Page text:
Monday, 23 December 2013

Review - Yves Rocher, Secrets D' Essences Neroli - A Killer Cheapy.

This week I’ve been flabbergasted by the fragrant marvel of Yves Rocher’s latest addition to the Secret D’Essences range – Secrets D’Essences Neroli. Regular readers will know that I’m a devotee of the ‘killer cheapy’ but the phenomenon of creating something splendid and pricing it under £30 is a rare event. It’s a delight to find one.

 My 50 ml bottle and 15 ml purse spray (purse spray already well ravaged!)

Neroli/orange blossom ‘soliflore’ scents (i.e. scents with a dominant single floral note) have been a significant trend in recent years, with releases such as Tom Ford’s Neroli Portofino and Guerlain’s Nerolia Blanca gaining an enthusiastic following. Of course Neroli has been around for hundreds of years as a key ingredient of the traditional eau de cologne, so it’s revival as a focus note in costly niche perfumery will inevitably lead to comparisons with much cheaper creations. A look at Neroli Portofino’s Fragrantica page shows that 89 readers think it smells like the heritage classic - 4711 Cologne. 4711 costs about £10 for a 50 ml bottle, Neroli Portofino costs upwards of £150. I know which one I’d be testing first..

Secrets D’Essences Neroli is not particularly cologne like, yes it does give us that uplifting citrus burst in the top notes, but it’s warmer and muskier than expected. If I were to compare it to another scent I would suggest either Penhaligon’s Castile, Miller Harris’ Petitgrain or Evody’s Fleur D’Oranger.

The note list is rather confusing, it is composed of; orange blossom, neroli, bitter orange, petitgrain and musk. Here’s my potted explanation.

Orange blossom and neroli are exactly the same thing, the flowers of the bitter orange tree. The only difference between the two is the extraction method. I won’t bore you with geeky tech about this but the outcome is that one smells citrus bright, mildly floral and uplifting (neroli) and the other smells slightly citrusy but more indolic white floral, luxuriant and pleasantly slutty (orange blossom). Petitgrain is an extraction from the leaves from the same tree, one of my favourite notes, it is both sharp citrus and woody/oily/soapy. As for the bitter orange, I think this is an essential oil from the rind of the fruit.

Secrets D’Essences Neroli, unsurprisingly, smells like all of the above. Which is a very fine smell indeed. It manages to be at once luminous and euphoric in the manner of sparkling citrus, whilst retaining a deeper and somewhat saucier element of creamy indole and musk. It lasts for absolutely ages and possesses impressive projection abilities. In fact, on the first day of it’s public wear, I attracted the olfactory interest of a cyclist whilst queuing for a coffee in the park. Said cyclist was a Tom Ford aficionado who was astonished by my admission of it’s price (cue one of those rambling half an hour conversations we fumies get into when we find a stranger who shares our obsession).

Here’s how to buy it. Yves Rocher exists on the high street of most mainland European cities. In the UK and (possibly?) Internationally, you have order from the online shop. Yves Rocher advertise retail prices that are dropped all the time. Expect to pay about 40% less than the rrp during most months. I bought a ‘green dot’ priced gift set of a 50ml bottle and 15 ml purse spray for about £29 (green dot prices don’t change) but currently the £44 50ml bottle is being sold at £24.50.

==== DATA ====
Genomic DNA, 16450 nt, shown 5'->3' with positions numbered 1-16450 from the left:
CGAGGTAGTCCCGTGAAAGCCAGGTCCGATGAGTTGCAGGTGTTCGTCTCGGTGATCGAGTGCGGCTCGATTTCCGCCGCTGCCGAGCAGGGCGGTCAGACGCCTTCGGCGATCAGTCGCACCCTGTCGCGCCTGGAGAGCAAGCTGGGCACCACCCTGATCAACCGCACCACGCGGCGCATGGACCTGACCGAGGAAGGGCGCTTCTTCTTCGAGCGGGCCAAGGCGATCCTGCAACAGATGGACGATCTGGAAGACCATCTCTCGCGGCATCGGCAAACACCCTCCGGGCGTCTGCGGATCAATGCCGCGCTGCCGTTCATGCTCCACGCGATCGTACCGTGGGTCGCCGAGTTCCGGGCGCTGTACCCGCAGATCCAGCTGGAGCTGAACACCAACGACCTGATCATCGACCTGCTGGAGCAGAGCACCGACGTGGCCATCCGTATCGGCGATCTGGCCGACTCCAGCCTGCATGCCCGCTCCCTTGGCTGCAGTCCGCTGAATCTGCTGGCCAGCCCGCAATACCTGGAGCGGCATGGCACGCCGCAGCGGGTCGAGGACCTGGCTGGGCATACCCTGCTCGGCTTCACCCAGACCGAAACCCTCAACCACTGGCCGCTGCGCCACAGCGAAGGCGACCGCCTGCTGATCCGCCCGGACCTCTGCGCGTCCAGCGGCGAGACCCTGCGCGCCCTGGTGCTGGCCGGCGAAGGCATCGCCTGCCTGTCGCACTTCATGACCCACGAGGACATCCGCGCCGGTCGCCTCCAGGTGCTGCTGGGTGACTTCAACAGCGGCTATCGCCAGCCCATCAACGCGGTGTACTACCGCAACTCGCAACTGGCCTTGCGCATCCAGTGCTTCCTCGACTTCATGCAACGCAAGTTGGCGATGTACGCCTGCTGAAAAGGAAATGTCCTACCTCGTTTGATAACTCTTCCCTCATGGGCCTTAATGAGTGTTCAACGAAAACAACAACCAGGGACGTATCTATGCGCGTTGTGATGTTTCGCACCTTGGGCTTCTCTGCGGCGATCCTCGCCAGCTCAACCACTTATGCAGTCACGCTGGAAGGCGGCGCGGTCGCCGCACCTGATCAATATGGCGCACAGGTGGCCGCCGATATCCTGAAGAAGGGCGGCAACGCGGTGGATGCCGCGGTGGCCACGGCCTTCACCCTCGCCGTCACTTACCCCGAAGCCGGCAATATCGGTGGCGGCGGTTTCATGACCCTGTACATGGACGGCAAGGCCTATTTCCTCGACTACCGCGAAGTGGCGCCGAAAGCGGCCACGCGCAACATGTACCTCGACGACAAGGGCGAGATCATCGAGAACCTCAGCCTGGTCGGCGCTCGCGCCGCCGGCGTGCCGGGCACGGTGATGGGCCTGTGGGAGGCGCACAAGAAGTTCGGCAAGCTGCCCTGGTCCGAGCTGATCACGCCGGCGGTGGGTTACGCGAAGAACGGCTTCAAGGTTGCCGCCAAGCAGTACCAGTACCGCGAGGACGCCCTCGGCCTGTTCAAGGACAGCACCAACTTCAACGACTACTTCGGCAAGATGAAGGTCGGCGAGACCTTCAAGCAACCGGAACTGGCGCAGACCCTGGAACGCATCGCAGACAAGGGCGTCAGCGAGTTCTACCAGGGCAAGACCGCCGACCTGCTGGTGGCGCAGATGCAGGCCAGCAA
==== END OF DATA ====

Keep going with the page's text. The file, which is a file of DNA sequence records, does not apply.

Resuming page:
In addition, Yves Rocher always ask you to choose from a selection of free gifts with each order. Today (this runs out soon as it was the gift that I got nearly a month ago) ‘Surprise gift no.2’ includes the beautiful neroli scented argan oil body balm that layers magnificently with the perfume.
The free neroli scented body balm

If you are intrigued by this post you might also like to click here to read about some superb quality body products from the same brand that help to amp up the projection and longevity of wimpy scents.  


  1. Hi - this piqued my interest as I bought this in the summer and was curious to see what other people thought of it. It has great staying power, smells good - it's a lot more musky than other neroli scents and I had quite a few compliments as well. It's slightly annoying when people notice your cheap and cheerfuls rather than your expensive niche perfumes though!

    1. Hi Megan, it is rather musky isn't it? I was very impressed by it's longevity, maybe that's down to the musky base. I'd also guess there is a little bit of an amber note in the base too. I'd love to do a blind sniff test with some of it's pricier comparisons. I think it would exceed the 2 Serge Luten's orange blossoms and at least equal Evody. Hoorah for cheapo wonders!

  2. I am enjoying the sample you gave me - the opening is the best bit on me as it gets a bit less orangey and more musky (relatively speaking) over time, but still a very fine effort, especially for the price. And what a fab deal with the free gift as well. I think Yves Rocher has a bit of an image problem where its scents are concerned - the face creams are well established as a premium brand. I have no idea how that has come about, unless the lower price point has been a self-fulfilling prophecy in terms of consumer perception - the face creams are, after all, at the dear end of what Boots stock, say.

    1. I think you're right about the image problem. Perhaps when scents are 'too affordable' they lose the potential customers that end up buying Tom Ford, Amouge and Xerjoff. It's a shame that olfactory value is assessed on price tag. I think the bottle of this one is rather impressive though, it's made of weighty glass that feels luxurious.